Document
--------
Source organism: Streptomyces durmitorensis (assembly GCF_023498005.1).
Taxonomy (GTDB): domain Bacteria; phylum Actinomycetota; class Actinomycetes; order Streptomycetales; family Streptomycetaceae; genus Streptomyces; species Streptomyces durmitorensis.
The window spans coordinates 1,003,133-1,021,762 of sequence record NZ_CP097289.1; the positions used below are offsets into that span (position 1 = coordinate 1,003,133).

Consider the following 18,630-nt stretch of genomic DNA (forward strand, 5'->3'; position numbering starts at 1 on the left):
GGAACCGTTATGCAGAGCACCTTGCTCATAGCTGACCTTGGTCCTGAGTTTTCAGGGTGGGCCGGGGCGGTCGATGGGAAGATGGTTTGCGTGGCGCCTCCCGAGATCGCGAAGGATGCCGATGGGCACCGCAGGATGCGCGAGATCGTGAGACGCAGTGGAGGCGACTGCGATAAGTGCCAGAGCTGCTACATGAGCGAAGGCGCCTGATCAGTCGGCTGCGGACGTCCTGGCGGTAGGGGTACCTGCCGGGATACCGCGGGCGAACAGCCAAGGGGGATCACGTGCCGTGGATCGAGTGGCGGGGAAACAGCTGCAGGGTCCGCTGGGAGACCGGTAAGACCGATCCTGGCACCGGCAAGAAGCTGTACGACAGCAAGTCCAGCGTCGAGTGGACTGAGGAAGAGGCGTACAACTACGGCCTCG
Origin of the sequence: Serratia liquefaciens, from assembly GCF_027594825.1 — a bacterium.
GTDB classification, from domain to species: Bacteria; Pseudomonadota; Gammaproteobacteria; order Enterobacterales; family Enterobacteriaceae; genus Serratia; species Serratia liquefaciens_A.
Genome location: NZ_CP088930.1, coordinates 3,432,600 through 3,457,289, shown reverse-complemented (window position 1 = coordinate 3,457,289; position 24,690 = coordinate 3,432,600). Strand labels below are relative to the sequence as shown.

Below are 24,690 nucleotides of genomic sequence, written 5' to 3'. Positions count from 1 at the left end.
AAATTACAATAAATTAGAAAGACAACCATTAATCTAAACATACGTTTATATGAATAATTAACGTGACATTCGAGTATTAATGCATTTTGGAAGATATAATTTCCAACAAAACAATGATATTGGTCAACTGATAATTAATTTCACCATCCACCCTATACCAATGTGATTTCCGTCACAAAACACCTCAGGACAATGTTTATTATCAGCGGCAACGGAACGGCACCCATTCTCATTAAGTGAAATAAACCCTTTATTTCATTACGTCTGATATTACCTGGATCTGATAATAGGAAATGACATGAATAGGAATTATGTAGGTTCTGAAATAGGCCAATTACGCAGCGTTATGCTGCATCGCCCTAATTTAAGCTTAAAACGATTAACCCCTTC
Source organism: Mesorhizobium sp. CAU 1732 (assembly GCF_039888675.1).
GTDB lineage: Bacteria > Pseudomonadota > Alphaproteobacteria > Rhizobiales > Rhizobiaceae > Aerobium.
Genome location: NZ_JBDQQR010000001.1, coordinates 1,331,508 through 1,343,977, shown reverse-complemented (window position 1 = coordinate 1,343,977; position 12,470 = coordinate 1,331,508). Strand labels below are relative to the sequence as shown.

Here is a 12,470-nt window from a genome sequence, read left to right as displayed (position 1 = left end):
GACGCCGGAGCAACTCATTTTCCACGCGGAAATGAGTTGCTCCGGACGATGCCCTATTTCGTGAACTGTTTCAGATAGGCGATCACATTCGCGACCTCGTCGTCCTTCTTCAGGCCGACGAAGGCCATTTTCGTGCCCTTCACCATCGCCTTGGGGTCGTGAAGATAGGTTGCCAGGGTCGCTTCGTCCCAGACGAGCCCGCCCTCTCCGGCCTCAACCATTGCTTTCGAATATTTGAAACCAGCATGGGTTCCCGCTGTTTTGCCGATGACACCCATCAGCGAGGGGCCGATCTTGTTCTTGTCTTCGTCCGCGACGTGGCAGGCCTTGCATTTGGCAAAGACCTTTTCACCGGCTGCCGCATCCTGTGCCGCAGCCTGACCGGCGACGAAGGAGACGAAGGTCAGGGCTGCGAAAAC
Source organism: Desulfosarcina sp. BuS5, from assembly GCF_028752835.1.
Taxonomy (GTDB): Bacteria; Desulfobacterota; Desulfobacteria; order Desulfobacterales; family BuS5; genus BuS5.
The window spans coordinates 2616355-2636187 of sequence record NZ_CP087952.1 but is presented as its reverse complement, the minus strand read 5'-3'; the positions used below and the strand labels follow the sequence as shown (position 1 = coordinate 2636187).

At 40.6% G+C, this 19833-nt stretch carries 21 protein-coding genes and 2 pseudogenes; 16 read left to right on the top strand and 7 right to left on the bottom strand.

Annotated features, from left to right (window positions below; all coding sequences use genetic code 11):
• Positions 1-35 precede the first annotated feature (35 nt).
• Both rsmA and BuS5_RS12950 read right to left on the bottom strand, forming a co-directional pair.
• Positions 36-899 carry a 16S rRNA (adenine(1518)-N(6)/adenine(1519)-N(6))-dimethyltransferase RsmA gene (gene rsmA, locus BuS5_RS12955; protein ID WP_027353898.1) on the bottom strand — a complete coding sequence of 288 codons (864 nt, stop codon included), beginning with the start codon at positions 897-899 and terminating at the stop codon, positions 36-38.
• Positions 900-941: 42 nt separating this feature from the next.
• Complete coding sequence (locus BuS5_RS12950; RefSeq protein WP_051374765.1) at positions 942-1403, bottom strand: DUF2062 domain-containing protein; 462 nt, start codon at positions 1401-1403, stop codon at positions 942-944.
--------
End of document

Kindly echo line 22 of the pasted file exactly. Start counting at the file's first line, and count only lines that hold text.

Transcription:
• Both rsmA and BuS5_RS12950 read right to left on the bottom strand, forming a co-directional pair.